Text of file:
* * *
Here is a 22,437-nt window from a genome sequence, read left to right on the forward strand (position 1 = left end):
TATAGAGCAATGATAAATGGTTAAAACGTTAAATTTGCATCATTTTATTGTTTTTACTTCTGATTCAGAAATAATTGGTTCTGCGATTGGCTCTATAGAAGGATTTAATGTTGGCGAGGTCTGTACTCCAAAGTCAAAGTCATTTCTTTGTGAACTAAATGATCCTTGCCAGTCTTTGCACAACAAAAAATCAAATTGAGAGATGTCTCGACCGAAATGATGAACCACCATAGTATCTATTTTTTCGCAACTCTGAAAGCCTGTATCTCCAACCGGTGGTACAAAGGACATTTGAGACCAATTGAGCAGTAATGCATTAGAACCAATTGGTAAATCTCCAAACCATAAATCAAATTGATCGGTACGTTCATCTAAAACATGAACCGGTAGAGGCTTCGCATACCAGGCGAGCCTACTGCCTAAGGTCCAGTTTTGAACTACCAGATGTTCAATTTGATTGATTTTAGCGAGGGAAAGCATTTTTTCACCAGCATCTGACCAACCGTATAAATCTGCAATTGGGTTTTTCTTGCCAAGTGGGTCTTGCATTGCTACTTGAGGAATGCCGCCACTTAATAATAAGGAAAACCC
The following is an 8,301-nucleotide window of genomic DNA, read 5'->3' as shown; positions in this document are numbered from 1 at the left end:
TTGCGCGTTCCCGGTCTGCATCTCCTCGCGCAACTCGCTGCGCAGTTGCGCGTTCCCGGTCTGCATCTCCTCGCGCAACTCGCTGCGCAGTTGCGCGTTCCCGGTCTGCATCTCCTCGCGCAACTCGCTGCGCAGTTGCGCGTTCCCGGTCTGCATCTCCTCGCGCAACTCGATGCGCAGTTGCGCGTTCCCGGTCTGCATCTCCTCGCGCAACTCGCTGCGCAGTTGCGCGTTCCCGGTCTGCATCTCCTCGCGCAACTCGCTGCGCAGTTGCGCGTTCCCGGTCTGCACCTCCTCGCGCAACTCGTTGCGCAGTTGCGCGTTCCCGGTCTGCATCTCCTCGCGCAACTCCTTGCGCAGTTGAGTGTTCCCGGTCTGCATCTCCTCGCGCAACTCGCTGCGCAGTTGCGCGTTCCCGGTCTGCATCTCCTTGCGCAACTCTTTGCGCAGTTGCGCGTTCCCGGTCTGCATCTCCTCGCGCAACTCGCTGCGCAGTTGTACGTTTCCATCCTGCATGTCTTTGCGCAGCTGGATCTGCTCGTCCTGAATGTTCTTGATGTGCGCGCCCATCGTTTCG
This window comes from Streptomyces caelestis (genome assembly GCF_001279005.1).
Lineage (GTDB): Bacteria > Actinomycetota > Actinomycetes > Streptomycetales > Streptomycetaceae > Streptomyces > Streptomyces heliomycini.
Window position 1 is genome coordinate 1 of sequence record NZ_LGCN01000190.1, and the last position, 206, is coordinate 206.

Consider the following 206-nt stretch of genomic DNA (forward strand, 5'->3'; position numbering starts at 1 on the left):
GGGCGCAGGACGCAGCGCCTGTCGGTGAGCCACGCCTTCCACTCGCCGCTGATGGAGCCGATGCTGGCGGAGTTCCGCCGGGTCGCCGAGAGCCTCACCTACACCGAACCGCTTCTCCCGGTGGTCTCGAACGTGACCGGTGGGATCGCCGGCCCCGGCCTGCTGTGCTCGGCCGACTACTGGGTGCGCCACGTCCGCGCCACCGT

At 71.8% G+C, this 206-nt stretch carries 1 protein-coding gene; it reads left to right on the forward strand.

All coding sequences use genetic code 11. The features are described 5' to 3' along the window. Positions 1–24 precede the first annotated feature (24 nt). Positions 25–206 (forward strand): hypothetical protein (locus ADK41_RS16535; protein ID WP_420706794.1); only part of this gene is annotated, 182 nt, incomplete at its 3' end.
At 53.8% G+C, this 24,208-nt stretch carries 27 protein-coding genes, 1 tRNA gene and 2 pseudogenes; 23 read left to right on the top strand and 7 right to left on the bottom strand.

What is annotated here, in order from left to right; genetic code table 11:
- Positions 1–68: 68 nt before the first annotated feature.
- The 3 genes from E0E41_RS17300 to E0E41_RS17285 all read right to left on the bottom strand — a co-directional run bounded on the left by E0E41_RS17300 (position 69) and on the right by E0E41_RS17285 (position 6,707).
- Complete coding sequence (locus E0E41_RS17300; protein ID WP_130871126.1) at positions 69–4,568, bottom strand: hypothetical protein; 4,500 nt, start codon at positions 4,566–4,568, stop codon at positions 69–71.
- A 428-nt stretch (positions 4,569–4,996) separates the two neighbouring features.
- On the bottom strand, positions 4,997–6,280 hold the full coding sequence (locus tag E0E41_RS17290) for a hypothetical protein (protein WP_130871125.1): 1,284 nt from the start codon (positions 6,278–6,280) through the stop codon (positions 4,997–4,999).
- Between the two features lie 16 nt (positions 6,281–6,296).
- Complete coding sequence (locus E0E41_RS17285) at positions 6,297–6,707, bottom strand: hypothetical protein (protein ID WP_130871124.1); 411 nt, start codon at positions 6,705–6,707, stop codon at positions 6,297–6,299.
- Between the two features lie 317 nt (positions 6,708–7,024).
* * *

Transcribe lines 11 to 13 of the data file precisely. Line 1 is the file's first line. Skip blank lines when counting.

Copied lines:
All coding sequences use genetic code 11. The features are described 5' to 3' along the window. Positions 1–24 precede the first annotated feature (24 nt). Positions 25–206 (forward strand): hypothetical protein (locus ADK41_RS16535; protein ID WP_420706794.1); only part of this gene is annotated, 182 nt, incomplete at its 3' end.
At 53.8% G+C, this 24,208-nt stretch carries 27 protein-coding genes, 1 tRNA gene and 2 pseudogenes; 23 read left to right on the top strand and 7 right to left on the bottom strand.

What is annotated here, in order from left to right; genetic code table 11: